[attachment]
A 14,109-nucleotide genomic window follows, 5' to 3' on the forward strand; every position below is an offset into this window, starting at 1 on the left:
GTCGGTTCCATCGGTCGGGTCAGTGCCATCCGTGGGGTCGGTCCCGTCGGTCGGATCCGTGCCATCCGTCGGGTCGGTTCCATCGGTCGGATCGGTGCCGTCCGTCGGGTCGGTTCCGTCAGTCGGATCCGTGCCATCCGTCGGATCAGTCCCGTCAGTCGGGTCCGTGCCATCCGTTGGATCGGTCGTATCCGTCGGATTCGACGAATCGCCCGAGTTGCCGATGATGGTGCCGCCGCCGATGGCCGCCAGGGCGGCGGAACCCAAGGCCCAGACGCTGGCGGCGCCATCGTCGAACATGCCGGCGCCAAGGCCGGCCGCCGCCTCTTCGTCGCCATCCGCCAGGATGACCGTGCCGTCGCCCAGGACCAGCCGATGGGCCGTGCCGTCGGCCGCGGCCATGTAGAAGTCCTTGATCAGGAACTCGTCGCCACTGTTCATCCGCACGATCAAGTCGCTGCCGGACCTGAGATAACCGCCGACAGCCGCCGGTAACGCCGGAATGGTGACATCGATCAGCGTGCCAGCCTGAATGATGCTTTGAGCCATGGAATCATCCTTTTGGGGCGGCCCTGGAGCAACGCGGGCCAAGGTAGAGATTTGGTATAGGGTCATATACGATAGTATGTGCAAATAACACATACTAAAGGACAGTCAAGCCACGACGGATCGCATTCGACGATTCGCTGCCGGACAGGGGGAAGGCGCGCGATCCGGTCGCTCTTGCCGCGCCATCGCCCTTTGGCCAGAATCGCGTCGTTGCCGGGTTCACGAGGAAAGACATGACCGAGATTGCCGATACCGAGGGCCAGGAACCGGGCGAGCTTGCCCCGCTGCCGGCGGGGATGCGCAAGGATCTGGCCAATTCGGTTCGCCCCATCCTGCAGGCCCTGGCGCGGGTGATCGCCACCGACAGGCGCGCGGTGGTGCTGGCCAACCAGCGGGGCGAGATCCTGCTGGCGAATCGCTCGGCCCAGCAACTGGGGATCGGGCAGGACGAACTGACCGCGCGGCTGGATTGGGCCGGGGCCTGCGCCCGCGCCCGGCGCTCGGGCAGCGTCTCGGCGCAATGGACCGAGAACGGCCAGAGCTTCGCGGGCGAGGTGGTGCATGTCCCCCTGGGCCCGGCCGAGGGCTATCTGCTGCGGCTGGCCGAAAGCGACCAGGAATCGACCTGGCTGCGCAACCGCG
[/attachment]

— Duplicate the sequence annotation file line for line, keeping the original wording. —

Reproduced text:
A 14,109-nucleotide genomic window follows, 5' to 3' on the forward strand; every position below is an offset into this window, starting at 1 on the left:
GTCGGTTCCATCGGTCGGGTCAGTGCCATCCGTGGGGTCGGTCCCGTCGGTCGGATCCGTGCCATCCGTCGGGTCGGTTCCATCGGTCGGATCGGTGCCGTCCGTCGGGTCGGTTCCGTCAGTCGGATCCGTGCCATCCGTCGGATCAGTCCCGTCAGTCGGGTCCGTGCCATCCGTTGGATCGGTCGTATCCGTCGGATTCGACGAATCGCCCGAGTTGCCGATGATGGTGCCGCCGCCGATGGCCGCCAGGGCGGCGGAACCCAAGGCCCAGACGCTGGCGGCGCCATCGTCGAACATGCCGGCGCCAAGGCCGGCCGCCGCCTCTTCGTCGCCATCCGCCAGGATGACCGTGCCGTCGCCCAGGACCAGCCGATGGGCCGTGCCGTCGGCCGCGGCCATGTAGAAGTCCTTGATCAGGAACTCGTCGCCACTGTTCATCCGCACGATCAAGTCGCTGCCGGACCTGAGATAACCGCCGACAGCCGCCGGTAACGCCGGAATGGTGACATCGATCAGCGTGCCAGCCTGAATGATGCTTTGAGCCATGGAATCATCCTTTTGGGGCGGCCCTGGAGCAACGCGGGCCAAGGTAGAGATTTGGTATAGGGTCATATACGATAGTATGTGCAAATAACACATACTAAAGGACAGTCAAGCCACGACGGATCGCATTCGACGATTCGCTGCCGGACAGGGGGAAGGCGCGCGATCCGGTCGCTCTTGCCGCGCCATCGCCCTTTGGCCAGAATCGCGTCGTTGCCGGGTTCACGAGGAAAGACATGACCGAGATTGCCGATACCGAGGGCCAGGAACCGGGCGAGCTTGCCCCGCTGCCGGCGGGGATGCGCAAGGATCTGGCCAATTCGGTTCGCCCCATCCTGCAGGCCCTGGCGCGGGTGATCGCCACCGACAGGCGCGCGGTGGTGCTGGCCAACCAGCGGGGCGAGATCCTGCTGGCGAATCGCTCGGCCCAGCAACTGGGGATCGGGCAGGACGAACTGACCGCGCGGCTGGATTGGGCCGGGGCCTGCGCCCGCGCCCGGCGCTCGGGCAGCGTCTCGGCGCAATGGACCGAGAACGGCCAGAGCTTCGCGGGCGAGGTGGTGCATGTCCCCCTGGGCCCGGCCGAGGGCTATCTGCTGCGGCTGGCCGAAAGCGACCAGGAATCGACCTGGCTGCGCAACCGCG